The motion to revoke sentence was denied and the defendant excepted. [Note 1] The cases are before us on the defendant's consolidated substitute bill of exceptions. They were entered in the Appeals Court and are now before this court as the result of our allowance of the defendant's application for direct appellate review. G. L. c. 211A, Section 10. We overrule the exceptions in all the cases.
The defendant contends that (1) the judge's refusal to revoke the sentences was an abuse of discretion and a violation
of procedural due process because the defendant had never received the notice to appear in court on the date he was defaulted and that (2) G. L. c. 278, Section 24, on its face and as here applied, acts as an unconstitutional deprivation of the right to trial by jury. We disagree on both issues for the reasons stated below.
1. We differentiate the circumstances of the present cases from those of Commonwealth v. Bartlett, supra. In Bartlett, the notice to appear had been mailed to the defendant at an incorrect address, and there was no evidence presented by the Commonwealth that the notice had been mailed to the defendant at her address as it appeared on the records of the clerk of the Superior Court. Thus, we held that the defendant could not be found in default under G. L. c. 278, Section 24. Commonwealth v. Bartlett, supra at 748-749. Even though the statute created a "speedy mechanism" in the Superior Court for processing delinquent appeals from a District Court, it did not operate to relieve the Commonwealth of its burden to serve notice on appellants to appear. Id. at 747. See Commonwealth v. Coughlin, 372 Mass. 818 , 821 (1977). In the present cases, the facts are inapposite. The clerk of the Superior Court gave notice to the defendant by mailing it to him at his address of record, 41 Beech Street, Fitchburg, as on file with the clerk's office, and an attempt was made to send the summons to the defendant at the same address. The defendant did not receive the notice or the summons because he had moved shortly after his arrest, and had failed to notify the clerk's office of his new address. Although, as noted in Coughlin, supra at 820-821, and Bartlett, supra at 747, citing K.B. Smith, Criminal Practice and Procedure Section 749, at 356 (1970), an appellant's duty to "prosecute" his appeal under G. L. c. 278, Section 24, may mean merely waiting until he hears from the clerk or district attorney regarding his appearance, we think that implicit in the statutory requirement is the duty of the appellant to supply the Commonwealth with the means by which he could be so notified. This obviously requires the appellant to inform the clerk's office of any
change in his address, and this the defendant did not do when he moved from his address of record, Beech Street, to Myrtle Avenue in Fitchburg.
The clerk's office did all it could reasonably have been expected to do to notify the defendant to appear for the trial of his appeal. The court was not precluded from proceeding on the defendant's case because, due to the court's lack of the defendant's current address, the notice was undelivered and the summons was unserved. The defendant's lack of receipt of notice was not due to any failure by the clerk to mail notice, but rather to the defendant's own neglect in not informing the clerk of his change of address.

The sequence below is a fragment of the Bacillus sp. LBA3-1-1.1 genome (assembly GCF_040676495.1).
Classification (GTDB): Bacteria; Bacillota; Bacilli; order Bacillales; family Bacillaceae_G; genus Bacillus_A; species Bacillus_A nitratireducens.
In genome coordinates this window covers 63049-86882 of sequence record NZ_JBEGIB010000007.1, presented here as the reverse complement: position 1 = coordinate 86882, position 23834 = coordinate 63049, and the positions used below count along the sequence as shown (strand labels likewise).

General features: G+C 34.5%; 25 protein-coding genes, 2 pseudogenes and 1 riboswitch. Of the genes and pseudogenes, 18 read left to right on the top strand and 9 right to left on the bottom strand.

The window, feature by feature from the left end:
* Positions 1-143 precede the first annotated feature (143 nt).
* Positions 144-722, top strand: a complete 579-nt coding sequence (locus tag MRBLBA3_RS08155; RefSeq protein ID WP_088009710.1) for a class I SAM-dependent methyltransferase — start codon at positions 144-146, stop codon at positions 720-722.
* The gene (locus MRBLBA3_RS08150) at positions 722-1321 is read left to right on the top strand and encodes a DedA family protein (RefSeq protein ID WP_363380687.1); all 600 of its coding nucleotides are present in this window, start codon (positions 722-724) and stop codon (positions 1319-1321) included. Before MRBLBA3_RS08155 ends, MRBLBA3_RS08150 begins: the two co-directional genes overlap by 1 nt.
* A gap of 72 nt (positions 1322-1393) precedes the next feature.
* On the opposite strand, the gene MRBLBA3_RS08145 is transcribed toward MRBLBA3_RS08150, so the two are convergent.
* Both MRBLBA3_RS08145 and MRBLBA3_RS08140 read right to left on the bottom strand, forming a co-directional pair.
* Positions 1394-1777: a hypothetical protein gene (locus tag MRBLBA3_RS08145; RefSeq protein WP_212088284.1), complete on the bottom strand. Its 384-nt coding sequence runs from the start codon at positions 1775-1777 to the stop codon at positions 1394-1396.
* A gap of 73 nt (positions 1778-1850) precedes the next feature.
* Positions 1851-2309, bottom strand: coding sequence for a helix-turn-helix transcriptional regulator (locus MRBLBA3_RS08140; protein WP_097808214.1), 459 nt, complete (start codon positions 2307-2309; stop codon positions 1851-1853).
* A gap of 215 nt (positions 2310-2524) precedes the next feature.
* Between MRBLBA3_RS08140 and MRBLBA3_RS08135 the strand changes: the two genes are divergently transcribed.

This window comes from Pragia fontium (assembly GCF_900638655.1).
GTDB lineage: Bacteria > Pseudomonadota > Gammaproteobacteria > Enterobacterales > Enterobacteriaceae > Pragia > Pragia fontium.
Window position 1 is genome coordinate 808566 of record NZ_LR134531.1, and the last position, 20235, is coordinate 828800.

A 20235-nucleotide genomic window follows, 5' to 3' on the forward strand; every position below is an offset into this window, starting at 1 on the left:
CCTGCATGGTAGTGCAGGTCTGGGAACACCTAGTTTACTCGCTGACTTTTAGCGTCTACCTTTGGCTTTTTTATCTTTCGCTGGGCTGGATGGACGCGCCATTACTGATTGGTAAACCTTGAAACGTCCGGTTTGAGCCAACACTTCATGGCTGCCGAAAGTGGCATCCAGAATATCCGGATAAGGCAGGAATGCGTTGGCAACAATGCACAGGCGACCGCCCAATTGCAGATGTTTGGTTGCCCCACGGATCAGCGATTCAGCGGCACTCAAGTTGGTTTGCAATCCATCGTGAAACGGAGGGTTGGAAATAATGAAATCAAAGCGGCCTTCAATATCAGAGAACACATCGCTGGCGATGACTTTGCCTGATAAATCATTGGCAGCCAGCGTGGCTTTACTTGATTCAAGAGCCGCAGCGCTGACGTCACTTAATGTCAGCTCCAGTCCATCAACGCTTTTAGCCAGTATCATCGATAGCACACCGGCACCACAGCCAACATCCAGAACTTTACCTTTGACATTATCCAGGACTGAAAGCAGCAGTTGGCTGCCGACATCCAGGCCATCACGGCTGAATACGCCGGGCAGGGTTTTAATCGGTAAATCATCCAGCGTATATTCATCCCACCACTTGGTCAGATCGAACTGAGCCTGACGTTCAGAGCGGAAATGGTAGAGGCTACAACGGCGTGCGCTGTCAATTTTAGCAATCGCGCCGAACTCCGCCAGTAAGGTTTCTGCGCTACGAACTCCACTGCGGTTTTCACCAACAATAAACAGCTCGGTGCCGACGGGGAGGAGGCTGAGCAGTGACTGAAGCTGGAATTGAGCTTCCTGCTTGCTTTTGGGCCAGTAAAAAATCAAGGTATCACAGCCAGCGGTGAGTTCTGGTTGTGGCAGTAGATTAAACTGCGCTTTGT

On the record before us, we conclude that the judge did not abuse his discretion in defaulting the defendant on his appeal, in imposing sentence, and in denying the defendant's motion to revoke sentence, since the defendant's failure to appear in these circumstances constituted a "solid default" of appearance warranting the disposition of his appeal in accordance with G. L. c. 278, Section 24. Bartlett, supra at 748. Coughlin, supra at 821. However, by reaching this conclusion, we do not hold that a judge would be without power to revoke such a sentence in the proper exercise of his discretion in different circumstances.
2. We suggest that the circumstances giving rise to the defaulting of defendants in cases such as this could be avoided in the future if the District and Superior Courts, as well as the district attorneys' offices, would adopt substantially the following procedures: (1) At the time a defendant takes an appeal from a conviction in the District Court, the clerk of that court should inform the defendant that, if he changes his address at any time before his appeal is tried in the Superior Court, he should so notify the clerk of the Superior Court and the district attorney's office of that county of his new address, and (2) when the clerk of the Superior Court or the district attorney's office sends notice to the defendant that his appealed case is being set down for trial, such notice should be sent both to the defendant and his counsel of record.